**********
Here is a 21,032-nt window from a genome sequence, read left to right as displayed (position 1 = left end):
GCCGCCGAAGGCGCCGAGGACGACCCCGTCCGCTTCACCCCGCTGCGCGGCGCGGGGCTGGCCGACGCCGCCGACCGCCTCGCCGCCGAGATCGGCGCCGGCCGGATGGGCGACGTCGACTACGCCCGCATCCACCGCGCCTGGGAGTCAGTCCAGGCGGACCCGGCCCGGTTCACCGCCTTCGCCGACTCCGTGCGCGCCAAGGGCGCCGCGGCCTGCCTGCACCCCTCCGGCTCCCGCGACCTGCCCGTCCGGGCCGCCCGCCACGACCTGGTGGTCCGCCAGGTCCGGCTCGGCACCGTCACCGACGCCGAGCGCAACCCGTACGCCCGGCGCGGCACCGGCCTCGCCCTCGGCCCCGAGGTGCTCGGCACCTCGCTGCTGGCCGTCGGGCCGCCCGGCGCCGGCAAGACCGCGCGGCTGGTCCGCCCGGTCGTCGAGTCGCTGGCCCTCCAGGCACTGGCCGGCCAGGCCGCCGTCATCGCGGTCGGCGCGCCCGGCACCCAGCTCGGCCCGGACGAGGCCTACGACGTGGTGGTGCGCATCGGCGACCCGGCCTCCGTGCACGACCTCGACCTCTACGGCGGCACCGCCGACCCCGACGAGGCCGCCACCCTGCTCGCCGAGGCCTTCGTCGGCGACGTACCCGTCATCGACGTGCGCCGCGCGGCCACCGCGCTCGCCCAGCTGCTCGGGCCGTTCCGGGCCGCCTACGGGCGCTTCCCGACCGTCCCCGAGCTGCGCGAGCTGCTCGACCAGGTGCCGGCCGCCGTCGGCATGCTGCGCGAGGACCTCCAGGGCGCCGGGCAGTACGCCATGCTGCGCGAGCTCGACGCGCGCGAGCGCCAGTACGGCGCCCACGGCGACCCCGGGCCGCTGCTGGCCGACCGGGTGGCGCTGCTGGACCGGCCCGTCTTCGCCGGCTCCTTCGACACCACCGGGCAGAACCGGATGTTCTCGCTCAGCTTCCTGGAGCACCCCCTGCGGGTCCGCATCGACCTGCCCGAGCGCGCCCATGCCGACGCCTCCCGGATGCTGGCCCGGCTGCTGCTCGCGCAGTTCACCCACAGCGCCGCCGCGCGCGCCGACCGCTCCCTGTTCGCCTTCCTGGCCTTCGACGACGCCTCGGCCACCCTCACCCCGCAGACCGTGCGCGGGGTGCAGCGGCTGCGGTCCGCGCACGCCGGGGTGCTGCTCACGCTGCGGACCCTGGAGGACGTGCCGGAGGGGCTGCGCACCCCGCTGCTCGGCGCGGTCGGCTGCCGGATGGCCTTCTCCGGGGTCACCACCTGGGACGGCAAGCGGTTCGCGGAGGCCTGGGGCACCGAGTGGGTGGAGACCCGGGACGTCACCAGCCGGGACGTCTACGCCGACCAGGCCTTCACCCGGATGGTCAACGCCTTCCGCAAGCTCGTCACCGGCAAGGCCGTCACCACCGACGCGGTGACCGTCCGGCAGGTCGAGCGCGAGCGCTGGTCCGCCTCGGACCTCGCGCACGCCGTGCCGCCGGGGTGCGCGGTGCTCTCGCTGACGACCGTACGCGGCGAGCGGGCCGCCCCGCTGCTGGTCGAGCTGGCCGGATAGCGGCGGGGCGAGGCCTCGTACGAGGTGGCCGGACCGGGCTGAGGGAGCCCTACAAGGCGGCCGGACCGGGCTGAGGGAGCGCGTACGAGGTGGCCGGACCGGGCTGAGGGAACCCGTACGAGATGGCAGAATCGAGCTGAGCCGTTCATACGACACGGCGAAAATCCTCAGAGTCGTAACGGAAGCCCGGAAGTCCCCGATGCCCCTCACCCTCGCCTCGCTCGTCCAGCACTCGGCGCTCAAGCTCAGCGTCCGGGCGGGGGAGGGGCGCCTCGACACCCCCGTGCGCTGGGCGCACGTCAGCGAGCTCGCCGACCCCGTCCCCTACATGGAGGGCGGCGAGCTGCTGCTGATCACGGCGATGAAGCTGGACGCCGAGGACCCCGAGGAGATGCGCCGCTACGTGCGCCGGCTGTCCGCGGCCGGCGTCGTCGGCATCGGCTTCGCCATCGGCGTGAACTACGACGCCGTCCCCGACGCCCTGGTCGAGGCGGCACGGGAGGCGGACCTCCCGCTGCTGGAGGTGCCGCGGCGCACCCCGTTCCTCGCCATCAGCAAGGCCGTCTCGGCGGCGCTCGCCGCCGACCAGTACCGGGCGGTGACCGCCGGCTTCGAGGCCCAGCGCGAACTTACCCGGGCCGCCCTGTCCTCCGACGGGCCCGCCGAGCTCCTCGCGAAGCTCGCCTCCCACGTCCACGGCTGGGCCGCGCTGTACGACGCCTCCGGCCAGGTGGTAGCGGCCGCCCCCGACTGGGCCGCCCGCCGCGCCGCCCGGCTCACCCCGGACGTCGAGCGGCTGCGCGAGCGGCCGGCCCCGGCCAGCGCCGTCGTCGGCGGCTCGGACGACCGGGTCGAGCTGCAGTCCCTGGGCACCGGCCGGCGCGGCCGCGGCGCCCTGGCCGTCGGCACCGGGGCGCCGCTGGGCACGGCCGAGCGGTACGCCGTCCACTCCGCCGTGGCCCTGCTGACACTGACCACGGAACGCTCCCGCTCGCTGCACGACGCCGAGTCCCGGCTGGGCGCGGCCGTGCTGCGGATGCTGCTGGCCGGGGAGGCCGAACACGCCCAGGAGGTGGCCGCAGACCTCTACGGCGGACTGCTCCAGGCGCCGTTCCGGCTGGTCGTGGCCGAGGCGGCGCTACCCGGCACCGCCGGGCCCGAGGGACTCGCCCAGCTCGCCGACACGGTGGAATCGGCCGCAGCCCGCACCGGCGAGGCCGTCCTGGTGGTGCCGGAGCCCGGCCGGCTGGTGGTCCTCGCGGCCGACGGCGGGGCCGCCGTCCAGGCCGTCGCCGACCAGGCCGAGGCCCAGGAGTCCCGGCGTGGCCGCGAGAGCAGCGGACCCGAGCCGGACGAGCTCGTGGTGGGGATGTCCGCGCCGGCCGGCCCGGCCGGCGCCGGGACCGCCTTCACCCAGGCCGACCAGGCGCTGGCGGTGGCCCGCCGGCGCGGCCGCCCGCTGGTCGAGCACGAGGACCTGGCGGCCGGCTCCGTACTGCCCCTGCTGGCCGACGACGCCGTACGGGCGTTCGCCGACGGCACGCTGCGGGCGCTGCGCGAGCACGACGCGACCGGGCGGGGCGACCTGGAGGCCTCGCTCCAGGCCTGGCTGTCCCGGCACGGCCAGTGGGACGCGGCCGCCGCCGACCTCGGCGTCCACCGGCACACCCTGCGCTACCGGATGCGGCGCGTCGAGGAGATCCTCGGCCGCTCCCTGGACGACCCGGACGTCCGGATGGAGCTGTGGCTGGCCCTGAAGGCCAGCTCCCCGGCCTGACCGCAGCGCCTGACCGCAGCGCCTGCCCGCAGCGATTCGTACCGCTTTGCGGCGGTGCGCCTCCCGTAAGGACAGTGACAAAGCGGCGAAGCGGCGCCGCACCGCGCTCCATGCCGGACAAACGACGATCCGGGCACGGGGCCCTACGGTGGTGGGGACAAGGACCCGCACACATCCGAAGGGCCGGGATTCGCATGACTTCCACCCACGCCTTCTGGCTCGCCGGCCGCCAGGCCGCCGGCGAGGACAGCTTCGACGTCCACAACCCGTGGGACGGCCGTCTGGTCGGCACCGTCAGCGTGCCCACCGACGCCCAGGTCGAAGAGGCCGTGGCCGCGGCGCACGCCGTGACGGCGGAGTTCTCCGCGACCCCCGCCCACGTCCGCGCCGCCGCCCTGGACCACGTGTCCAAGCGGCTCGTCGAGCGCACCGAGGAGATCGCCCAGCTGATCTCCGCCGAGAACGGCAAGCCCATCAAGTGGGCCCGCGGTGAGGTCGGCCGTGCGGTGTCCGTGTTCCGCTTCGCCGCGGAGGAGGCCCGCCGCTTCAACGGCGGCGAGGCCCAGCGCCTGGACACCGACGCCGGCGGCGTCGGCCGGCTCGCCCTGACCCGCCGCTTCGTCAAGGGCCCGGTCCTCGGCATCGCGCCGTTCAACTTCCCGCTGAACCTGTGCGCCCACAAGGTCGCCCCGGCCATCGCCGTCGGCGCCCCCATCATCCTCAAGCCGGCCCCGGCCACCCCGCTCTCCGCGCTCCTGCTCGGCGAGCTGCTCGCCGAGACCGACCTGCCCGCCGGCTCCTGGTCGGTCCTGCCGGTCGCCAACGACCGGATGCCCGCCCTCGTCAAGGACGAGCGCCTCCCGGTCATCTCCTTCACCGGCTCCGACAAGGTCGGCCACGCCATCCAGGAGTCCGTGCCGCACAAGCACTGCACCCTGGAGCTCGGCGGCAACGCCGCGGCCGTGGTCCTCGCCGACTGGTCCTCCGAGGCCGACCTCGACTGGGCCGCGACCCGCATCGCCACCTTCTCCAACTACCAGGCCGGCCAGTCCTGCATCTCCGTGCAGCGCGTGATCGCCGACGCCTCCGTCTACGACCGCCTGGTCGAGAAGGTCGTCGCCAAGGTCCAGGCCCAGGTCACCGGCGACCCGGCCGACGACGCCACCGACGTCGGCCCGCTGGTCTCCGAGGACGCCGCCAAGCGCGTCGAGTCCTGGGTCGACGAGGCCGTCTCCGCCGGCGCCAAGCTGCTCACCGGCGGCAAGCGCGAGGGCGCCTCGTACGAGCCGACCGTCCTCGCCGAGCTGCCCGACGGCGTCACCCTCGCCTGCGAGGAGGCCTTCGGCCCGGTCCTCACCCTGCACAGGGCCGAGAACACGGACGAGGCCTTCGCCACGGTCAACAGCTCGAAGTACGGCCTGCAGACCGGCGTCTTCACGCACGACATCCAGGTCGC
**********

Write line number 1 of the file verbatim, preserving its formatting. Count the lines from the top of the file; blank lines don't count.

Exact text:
Here is a 21,032-nt window from a genome sequence, read left to right as displayed (position 1 = left end):